VATICAN CITY, JULY 11, 2010 (Zenit.org).- The soccer World Cup in South Africa has brought to the country a greater sense of communion with the international community and solidarity among the countries of Africa, says the archbishop of Durban.
“The first thing that I think that the World Cup in South Africa will leave is the sentiment that finally this country is part of the global community,” said Cardinal Wilfrid Fox Napier in comments over the weekend to Vatican Radio.
The World Cup ended today with the championship match, in which Spain won with a goal in extra time over Holland. The month-long sporting event, which takes place every four years, pits the world’s best national soccer teams in a head-to-head competition. The next World Cup will take place in Brazil in 2014.
“Soccer is the main sport of the majority of South Africans, especially the blacks. And for them, to have the World Cup in their country is significant for feeling connected with this being recognized by the international community,” Cardinal Napier said.
“Now,” he added, “the most important thing that must happen will be believing in ourselves, to see that we can do important things without expecting that it will be others doing it for us. For example, South Africa must show that it knows how to organize in other fundamental fields and sectors too, like instruction, health, etc.”
“Now it is our politicians’ responsibility,” the cardinal urged, “to have the will to accomplish with the same determination that which the World Cup did, to do it for their people, in the moment in which when the spotlight of the world is not on us.”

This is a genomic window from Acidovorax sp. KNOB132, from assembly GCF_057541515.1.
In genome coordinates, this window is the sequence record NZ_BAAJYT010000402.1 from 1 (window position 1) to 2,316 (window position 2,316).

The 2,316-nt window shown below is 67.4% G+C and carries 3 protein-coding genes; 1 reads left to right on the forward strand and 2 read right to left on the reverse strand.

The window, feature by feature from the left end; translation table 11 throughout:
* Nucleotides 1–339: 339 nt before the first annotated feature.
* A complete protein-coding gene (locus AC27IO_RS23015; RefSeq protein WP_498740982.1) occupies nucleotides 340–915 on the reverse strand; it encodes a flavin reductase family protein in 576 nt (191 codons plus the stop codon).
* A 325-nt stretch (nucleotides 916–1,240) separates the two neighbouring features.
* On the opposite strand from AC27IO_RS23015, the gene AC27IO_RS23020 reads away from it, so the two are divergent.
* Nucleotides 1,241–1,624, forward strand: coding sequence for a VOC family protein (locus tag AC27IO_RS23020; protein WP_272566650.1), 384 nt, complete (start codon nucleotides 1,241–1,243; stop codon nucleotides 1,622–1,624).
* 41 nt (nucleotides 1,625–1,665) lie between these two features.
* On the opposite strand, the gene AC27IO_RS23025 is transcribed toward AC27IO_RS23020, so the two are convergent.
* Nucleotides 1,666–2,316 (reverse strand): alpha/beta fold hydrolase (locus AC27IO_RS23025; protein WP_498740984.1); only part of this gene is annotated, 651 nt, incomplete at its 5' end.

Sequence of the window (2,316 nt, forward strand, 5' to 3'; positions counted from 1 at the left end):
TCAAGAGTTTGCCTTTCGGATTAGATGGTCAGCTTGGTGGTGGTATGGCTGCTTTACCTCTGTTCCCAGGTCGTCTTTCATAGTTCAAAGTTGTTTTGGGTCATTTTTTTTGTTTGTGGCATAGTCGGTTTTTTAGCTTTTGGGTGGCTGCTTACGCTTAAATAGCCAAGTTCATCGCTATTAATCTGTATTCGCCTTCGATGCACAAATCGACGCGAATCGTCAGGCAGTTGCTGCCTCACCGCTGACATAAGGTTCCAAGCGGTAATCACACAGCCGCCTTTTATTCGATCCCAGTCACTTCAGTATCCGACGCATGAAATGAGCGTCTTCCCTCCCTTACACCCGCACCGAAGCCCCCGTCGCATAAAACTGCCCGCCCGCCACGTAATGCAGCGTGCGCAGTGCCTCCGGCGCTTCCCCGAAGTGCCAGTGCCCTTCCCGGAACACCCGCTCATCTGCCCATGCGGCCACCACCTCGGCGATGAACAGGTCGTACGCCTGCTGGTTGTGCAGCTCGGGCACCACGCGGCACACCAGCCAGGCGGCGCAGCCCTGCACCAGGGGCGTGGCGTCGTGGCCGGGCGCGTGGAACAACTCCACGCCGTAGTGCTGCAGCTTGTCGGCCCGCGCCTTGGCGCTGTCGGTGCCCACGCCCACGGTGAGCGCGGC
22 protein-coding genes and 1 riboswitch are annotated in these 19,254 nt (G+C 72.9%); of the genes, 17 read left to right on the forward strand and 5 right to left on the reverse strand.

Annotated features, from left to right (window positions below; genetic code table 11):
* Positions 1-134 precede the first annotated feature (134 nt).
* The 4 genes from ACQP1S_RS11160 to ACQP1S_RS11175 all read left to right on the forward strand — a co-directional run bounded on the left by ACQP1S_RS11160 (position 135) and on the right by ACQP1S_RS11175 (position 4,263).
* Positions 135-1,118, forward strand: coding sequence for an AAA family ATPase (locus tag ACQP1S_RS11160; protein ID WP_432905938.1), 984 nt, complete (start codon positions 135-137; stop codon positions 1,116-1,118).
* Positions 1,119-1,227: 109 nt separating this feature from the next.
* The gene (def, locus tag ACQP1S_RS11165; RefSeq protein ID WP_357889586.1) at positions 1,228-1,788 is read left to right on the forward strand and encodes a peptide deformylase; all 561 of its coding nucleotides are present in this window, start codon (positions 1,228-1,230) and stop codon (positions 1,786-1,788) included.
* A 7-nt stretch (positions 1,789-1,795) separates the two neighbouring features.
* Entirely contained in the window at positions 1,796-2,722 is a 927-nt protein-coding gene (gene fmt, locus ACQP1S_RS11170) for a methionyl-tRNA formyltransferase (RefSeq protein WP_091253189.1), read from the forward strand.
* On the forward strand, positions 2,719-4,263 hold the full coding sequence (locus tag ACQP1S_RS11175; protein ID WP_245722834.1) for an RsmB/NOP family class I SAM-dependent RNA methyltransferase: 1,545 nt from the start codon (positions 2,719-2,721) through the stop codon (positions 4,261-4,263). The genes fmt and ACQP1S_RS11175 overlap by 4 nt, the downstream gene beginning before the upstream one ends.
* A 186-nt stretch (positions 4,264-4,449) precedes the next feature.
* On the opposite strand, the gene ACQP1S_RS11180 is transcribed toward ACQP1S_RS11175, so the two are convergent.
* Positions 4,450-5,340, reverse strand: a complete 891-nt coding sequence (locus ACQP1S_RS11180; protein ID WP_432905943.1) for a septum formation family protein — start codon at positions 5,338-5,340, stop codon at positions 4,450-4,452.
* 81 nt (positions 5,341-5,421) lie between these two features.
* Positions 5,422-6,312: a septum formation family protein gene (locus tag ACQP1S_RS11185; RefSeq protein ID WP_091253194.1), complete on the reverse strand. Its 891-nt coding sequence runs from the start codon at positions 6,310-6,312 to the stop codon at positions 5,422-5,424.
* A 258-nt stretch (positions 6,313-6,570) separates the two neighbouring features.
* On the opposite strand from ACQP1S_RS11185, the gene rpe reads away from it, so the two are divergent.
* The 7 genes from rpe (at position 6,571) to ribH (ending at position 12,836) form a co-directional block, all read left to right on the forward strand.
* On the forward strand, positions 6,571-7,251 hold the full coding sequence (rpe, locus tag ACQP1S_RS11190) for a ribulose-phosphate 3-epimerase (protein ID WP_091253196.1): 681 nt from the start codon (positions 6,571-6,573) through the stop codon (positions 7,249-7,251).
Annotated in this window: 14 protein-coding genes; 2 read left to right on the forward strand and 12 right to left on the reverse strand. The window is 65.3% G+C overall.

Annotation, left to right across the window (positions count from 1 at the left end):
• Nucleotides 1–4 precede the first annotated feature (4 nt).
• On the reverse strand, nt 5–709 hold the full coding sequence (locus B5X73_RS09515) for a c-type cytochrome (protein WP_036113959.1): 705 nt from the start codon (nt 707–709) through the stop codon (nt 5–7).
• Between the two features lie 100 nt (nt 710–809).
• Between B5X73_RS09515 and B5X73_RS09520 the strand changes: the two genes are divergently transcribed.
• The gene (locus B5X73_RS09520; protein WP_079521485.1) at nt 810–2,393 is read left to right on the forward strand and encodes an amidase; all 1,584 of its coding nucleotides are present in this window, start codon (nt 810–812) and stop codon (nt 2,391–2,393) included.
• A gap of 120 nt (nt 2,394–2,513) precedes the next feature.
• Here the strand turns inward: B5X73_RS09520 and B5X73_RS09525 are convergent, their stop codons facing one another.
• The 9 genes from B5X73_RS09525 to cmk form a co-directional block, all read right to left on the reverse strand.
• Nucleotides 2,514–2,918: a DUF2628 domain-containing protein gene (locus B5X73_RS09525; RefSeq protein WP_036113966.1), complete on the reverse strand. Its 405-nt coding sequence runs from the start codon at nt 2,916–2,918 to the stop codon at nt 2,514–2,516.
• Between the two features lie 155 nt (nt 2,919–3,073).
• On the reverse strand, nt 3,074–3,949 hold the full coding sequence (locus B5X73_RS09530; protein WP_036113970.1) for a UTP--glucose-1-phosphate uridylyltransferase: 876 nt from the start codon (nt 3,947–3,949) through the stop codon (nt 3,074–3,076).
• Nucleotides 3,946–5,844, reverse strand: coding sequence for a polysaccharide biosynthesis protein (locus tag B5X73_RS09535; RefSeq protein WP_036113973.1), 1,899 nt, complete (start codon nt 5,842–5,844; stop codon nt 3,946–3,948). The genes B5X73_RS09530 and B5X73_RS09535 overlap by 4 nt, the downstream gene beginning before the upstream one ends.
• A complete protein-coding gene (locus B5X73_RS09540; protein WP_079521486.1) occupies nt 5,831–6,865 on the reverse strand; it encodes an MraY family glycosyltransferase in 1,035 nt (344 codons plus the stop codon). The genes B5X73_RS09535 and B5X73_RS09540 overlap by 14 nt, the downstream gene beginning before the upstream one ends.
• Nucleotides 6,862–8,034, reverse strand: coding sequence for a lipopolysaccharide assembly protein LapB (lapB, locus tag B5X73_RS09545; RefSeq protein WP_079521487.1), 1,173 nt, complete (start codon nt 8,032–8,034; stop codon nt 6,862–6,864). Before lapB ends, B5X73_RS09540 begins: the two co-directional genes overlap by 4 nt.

The new South Africa, Cardinal Napier explained, is “an idea,” and “a dream,” “a dream that has been realized in small part. For example, if I look back 50 or 60 years ago, it is still incredible to see a black person and a white person walking together. Today children and parents, whites and blacks, mix as if they have known each other all their life.”
“For me this is part of the dream that has become reality,” he added. “There is still a long road to travel, but thanks be to God we have evident signs that we can do it.”
For the cardinal, the world soccer championship has also had a positive effect on the rest of the African continent: “Just 2 years ago in South Africa we had a very negative experience of xenophobic attacks against other Africans, refugees who sought a better life with us and who were attacked by their brothers, other Africans.
“But the World Cup brought a sense of solidarity among the various African countries, who did not experience the world championship as an event only for South Africa but for all of Africa. This, I believe, did much for the unity of Africa, much more than could have been done by a lot of words from politicians.”